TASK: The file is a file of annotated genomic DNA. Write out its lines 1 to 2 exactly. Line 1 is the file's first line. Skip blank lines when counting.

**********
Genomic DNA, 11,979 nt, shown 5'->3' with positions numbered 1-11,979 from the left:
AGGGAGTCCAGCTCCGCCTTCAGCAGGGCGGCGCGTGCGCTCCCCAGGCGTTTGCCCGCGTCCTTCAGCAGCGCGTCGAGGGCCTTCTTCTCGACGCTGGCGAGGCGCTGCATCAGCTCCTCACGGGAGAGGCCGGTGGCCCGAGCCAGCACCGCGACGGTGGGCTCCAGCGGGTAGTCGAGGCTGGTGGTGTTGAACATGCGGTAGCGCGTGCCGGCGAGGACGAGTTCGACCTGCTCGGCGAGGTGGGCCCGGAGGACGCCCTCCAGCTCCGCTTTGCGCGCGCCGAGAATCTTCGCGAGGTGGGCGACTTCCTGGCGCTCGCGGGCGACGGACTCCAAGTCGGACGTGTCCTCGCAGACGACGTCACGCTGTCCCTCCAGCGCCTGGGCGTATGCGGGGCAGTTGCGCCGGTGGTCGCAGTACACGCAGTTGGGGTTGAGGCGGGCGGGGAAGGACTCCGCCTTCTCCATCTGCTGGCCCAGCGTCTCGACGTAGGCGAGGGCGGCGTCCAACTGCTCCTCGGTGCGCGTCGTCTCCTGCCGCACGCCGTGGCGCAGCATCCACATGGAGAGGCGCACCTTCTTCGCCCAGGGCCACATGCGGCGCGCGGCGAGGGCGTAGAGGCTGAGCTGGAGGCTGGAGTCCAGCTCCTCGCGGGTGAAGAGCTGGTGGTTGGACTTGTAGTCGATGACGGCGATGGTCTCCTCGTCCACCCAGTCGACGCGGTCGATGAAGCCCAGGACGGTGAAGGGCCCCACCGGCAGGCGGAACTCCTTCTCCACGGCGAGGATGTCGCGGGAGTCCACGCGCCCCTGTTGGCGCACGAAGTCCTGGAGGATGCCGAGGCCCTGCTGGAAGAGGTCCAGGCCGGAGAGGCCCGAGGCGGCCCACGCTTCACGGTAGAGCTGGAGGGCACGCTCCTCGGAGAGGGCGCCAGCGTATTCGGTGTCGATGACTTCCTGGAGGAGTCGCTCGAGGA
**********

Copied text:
Genomic DNA, 11,979 nt, shown 5'->3' with positions numbered 1-11,979 from the left:
AGGGAGTCCAGCTCCGCCTTCAGCAGGGCGGCGCGTGCGCTCCCCAGGCGTTTGCCCGCGTCCTTCAGCAGCGCGTCGAGGGCCTTCTTCTCGACGCTGGCGAGGCGCTGCATCAGCTCCTCACGGGAGAGGCCGGTGGCCCGAGCCAGCACCGCGACGGTGGGCTCCAGCGGGTAGTCGAGGCTGGTGGTGTTGAACATGCGGTAGCGCGTGCCGGCGAGGACGAGTTCGACCTGCTCGGCGAGGTGGGCCCGGAGGACGCCCTCCAGCTCCGCTTTGCGCGCGCCGAGAATCTTCGCGAGGTGGGCGACTTCCTGGCGCTCGCGGGCGACGGACTCCAAGTCGGACGTGTCCTCGCAGACGACGTCACGCTGTCCCTCCAGCGCCTGGGCGTATGCGGGGCAGTTGCGCCGGTGGTCGCAGTACACGCAGTTGGGGTTGAGGCGGGCGGGGAAGGACTCCGCCTTCTCCATCTGCTGGCCCAGCGTCTCGACGTAGGCGAGGGCGGCGTCCAACTGCTCCTCGGTGCGCGTCGTCTCCTGCCGCACGCCGTGGCGCAGCATCCACATGGAGAGGCGCACCTTCTTCGCCCAGGGCCACATGCGGCGCGCGGCGAGGGCGTAGAGGCTGAGCTGGAGGCTGGAGTCCAGCTCCTCGCGGGTGAAGAGCTGGTGGTTGGACTTGTAGTCGATGACGGCGATGGTCTCCTCGTCCACCCAGTCGACGCGGTCGATGAAGCCCAGGACGGTGAAGGGCCCCACCGGCAGGCGGAACTCCTTCTCCACGGCGAGGATGTCGCGGGAGTCCACGCGCCCCTGTTGGCGCACGAAGTCCTGGAGGATGCCGAGGCCCTGCTGGAAGAGGTCCAGGCCGGAGAGGCCCGAGGCGGCCCACGCTTCACGGTAGAGCTGGAGGGCACGCTCCTCGGAGAGGGCGCCAGCGTATTCGGTGTCGATGACTTCCTGGAGGAGTCGCTCGAGGA